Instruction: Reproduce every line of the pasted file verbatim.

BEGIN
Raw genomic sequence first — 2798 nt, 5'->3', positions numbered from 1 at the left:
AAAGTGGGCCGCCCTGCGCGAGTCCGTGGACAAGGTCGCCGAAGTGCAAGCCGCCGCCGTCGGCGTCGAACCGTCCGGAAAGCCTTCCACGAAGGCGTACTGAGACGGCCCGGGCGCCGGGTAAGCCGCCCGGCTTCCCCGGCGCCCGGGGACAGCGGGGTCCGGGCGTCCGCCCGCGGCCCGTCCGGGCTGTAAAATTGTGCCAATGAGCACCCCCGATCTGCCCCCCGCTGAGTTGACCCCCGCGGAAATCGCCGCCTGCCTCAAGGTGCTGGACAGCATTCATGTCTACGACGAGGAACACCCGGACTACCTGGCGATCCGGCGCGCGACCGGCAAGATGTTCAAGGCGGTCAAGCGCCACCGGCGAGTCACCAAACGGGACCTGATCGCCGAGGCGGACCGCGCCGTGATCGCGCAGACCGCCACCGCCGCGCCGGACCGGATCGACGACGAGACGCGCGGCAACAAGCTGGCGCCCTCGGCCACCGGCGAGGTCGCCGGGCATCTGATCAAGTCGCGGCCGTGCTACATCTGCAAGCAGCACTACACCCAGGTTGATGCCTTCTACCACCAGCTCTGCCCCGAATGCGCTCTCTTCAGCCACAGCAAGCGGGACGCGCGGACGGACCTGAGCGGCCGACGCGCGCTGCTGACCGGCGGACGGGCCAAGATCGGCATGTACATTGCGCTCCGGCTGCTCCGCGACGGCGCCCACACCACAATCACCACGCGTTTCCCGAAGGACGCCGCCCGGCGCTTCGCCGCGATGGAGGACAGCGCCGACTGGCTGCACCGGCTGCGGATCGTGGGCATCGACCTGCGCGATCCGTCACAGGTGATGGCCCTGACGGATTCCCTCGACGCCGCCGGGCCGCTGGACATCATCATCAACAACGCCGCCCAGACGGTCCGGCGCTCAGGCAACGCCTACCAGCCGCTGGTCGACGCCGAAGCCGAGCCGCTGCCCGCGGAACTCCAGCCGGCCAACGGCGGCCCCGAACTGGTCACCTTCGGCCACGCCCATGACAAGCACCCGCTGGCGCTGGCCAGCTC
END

Raw genomic sequence first — 2798 nt, 5'->3', positions numbered from 1 at the left:
AAAGTGGGCCGCCCTGCGCGAGTCCGTGGACAAGGTCGCCGAAGTGCAAGCCGCCGCCGTCGGCGTCGAACCGTCCGGAAAGCCTTCCACGAAGGCGTACTGAGACGGCCCGGGCGCCGGGTAAGCCGCCCGGCTTCCCCGGCGCCCGGGGACAGCGGGGTCCGGGCGTCCGCCCGCGGCCCGTCCGGGCTGTAAAATTGTGCCAATGAGCACCCCCGATCTGCCCCCCGCTGAGTTGACCCCCGCGGAAATCGCCGCCTGCCTCAAGGTGCTGGACAGCATTCATGTCTACGACGAGGAACACCCGGACTACCTGGCGATCCGGCGCGCGACCGGCAAGATGTTCAAGGCGGTCAAGCGCCACCGGCGAGTCACCAAACGGGACCTGATCGCCGAGGCGGACCGCGCCGTGATCGCGCAGACCGCCACCGCCGCGCCGGACCGGATCGACGACGAGACGCGCGGCAACAAGCTGGCGCCCTCGGCCACCGGCGAGGTCGCCGGGCATCTGATCAAGTCGCGGCCGTGCTACATCTGCAAGCAGCACTACACCCAGGTTGATGCCTTCTACCACCAGCTCTGCCCCGAATGCGCTCTCTTCAGCCACAGCAAGCGGGACGCGCGGACGGACCTGAGCGGCCGACGCGCGCTGCTGACCGGCGGACGGGCCAAGATCGGCATGTACATTGCGCTCCGGCTGCTCCGCGACGGCGCCCACACCACAATCACCACGCGTTTCCCGAAGGACGCCGCCCGGCGCTTCGCCGCGATGGAGGACAGCGCCGACTGGCTGCACCGGCTGCGGATCGTGGGCATCGACCTGCGCGATCCGTCACAGGTGATGGCCCTGACGGATTCCCTCGACGCCGCCGGGCCGCTGGACATCATCATCAACAACGCCGCCCAGACGGTCCGGCGCTCAGGCAACGCCTACCAGCCGCTGGTCGACGCCGAAGCCGAGCCGCTGCCCGCGGAACTCCAGCCGGCCAACGGCGGCCCCGAACTGGTCACCTTCGGCCACGCCCATGACAAGCACCCGCTGGCGCTGGCCAGCTC